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Reclaiming Your Power When Stressed: Using Movement

Guided imagery offers ways to move -- even when you feel you can't

“Will it hurt? Because if it’s going to hurt, I need to brace myself. I need to tighten all my muscles and try to be motionless so it won’t hurt much.”

“I’m so tired I can’t move a muscle. I need to curl up in a ball and stay put.”

“I found myself frozen with fear.”

Maybe you’ve had moments or days when getting up or moving seemed overwhelming — whether because of flat-out fatigue, being in pain, or anxiously anticipating a painful experience.

So, this may sound at best ridiculous, or at worst impossible/downright harmful, but stick with me here: In such moments and on such days, your best choice may be to actually move. Yes, I’m suggesting you may find benefit from mobilizing your muscles or your whole body.

Granted, if your health care professional has clearly stated you are to remain as motionless as possible, you will want to abide by those instructions. However, those instances are quite rare, and as hard as we may try to find a great reason to stay absolutely “put,” staying stationary is almost never in our best interest.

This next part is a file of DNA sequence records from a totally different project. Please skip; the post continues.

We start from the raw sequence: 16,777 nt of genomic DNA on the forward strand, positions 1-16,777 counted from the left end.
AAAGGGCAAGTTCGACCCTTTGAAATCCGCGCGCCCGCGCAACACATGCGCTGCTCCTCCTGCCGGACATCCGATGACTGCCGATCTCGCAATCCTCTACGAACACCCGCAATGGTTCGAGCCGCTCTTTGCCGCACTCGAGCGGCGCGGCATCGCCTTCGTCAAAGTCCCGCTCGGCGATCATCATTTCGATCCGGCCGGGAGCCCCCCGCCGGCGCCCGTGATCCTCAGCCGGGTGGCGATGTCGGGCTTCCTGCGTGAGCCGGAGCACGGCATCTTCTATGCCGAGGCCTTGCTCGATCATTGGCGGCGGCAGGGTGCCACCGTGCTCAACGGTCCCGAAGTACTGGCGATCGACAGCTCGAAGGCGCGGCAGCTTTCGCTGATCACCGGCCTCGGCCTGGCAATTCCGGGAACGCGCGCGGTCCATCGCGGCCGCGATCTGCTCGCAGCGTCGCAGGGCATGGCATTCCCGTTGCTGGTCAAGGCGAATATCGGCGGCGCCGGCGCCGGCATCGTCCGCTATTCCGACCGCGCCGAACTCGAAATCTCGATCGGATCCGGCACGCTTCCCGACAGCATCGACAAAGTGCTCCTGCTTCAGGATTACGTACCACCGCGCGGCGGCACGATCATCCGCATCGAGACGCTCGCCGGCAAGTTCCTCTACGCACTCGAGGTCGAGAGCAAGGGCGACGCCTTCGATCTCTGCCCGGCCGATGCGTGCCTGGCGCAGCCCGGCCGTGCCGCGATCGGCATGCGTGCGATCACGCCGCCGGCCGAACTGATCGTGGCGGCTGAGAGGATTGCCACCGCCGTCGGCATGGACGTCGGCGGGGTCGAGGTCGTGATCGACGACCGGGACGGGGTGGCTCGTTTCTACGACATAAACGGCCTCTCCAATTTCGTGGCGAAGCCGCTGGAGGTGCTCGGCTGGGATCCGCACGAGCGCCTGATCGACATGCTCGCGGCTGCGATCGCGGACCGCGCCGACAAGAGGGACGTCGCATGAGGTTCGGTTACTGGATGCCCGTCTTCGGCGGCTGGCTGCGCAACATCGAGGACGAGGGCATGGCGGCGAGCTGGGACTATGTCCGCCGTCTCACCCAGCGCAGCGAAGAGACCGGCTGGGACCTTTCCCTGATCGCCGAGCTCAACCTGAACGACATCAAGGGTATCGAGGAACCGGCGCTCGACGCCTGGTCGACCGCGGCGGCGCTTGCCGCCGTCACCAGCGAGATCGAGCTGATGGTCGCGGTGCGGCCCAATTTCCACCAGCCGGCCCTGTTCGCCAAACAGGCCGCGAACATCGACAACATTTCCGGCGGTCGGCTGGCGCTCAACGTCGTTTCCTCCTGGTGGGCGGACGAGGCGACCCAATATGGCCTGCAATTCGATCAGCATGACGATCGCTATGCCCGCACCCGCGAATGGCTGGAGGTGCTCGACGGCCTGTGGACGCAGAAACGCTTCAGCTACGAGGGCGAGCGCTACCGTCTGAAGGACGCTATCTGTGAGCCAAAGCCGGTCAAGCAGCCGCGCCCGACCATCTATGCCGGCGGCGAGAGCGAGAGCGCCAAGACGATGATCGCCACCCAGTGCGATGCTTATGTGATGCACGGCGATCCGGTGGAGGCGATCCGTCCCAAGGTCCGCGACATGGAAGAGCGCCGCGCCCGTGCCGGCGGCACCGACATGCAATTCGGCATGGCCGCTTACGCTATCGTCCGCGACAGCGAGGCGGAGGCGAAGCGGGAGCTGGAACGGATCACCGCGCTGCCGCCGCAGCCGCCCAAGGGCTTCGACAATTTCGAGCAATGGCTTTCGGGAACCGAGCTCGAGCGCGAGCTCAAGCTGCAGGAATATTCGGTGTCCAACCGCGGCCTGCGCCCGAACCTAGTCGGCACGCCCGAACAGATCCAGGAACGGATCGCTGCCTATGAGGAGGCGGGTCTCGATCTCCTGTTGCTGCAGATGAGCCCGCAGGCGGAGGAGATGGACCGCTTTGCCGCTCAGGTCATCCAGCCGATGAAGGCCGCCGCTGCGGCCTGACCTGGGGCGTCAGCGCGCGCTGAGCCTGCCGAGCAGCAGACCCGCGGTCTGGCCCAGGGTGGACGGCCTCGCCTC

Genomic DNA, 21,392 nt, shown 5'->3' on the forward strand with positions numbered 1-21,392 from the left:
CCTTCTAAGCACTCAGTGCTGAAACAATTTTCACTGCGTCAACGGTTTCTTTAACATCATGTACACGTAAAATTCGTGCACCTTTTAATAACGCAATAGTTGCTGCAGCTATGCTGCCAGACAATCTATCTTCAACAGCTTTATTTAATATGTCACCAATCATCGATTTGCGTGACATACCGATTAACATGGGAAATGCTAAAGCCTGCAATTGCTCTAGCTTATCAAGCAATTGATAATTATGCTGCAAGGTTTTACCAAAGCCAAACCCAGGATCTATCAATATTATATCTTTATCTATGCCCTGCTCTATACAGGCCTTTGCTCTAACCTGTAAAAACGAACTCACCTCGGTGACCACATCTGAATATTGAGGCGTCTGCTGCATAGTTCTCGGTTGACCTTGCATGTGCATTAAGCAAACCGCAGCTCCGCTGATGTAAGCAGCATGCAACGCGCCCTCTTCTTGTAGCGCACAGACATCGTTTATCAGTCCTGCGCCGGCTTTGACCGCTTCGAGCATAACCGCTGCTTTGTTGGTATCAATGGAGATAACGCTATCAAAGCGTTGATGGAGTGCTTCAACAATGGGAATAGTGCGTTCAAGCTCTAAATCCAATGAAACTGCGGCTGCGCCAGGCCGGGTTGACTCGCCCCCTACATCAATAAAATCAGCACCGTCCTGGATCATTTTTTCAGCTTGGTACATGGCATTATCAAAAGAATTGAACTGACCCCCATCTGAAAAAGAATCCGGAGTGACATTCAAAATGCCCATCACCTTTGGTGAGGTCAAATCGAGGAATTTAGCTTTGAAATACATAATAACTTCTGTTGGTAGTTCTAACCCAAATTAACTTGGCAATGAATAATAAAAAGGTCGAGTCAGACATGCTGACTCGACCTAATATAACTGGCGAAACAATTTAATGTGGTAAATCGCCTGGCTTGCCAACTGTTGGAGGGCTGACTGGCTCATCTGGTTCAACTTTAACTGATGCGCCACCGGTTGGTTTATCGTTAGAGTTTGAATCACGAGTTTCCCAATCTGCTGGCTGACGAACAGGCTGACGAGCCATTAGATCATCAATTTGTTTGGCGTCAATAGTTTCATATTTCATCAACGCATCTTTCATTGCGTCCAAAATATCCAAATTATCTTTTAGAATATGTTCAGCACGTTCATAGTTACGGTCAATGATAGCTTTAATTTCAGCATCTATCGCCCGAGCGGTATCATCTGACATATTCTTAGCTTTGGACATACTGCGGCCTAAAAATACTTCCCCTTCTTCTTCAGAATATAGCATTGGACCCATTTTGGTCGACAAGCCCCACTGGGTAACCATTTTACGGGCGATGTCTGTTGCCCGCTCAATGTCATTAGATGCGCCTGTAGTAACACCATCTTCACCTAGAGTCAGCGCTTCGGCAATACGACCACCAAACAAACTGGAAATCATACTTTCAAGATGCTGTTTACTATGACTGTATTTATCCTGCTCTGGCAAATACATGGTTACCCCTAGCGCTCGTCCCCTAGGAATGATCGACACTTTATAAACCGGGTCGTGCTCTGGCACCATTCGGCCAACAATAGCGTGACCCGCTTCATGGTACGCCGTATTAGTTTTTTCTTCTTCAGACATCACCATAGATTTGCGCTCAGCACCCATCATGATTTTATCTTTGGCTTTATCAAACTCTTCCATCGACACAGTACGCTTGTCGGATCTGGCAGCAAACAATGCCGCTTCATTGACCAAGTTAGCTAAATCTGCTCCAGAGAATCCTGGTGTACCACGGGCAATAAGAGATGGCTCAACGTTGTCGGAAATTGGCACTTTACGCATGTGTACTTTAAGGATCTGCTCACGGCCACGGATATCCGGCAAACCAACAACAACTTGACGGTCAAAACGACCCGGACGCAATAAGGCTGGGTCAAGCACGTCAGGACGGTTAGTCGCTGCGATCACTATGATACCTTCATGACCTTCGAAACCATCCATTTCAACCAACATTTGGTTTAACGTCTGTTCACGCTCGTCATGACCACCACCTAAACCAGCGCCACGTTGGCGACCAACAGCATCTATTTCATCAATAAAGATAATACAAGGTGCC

This brief video piece outlines the reasons why movement is an important strategy for reclaiming your sense of control, and contains some simple suggestions for moving (from wiggling your fingers and toes to taking a walk). In a nutshell: our common response to tiredness, pain or fear is to constrict — to tighten muscles; to hold our breath; to clench our joints. These responses actually increase our discomfort and intensify fatigue, pain or fear. So, encouraging — sometimes willing — ourselves to move is so very helpful.

Get going. If we shift positions or locations, we change our perspective — and when we change our perspective, we change our experience of any given moment. Watch the video and try it for yourself! Let us know what you experience or if you have questions.

Continue learning how guided imagery can help you reclaim your power:

Reclaiming Your Power When Stressed (introduction)

Using Imagination

Soothing Your Inner Voice

Discover the Comforting Power of Touch

2 thoughts on “Reclaiming Your Power When Stressed: Using Movement

  1. Pingback: Reclaiming Your Power When Stressed: Using Imagination | UofMHealthBlogs.org

  2. Pingback: Reclaiming Your Power When Stressed | UofMHealthBlogs.org

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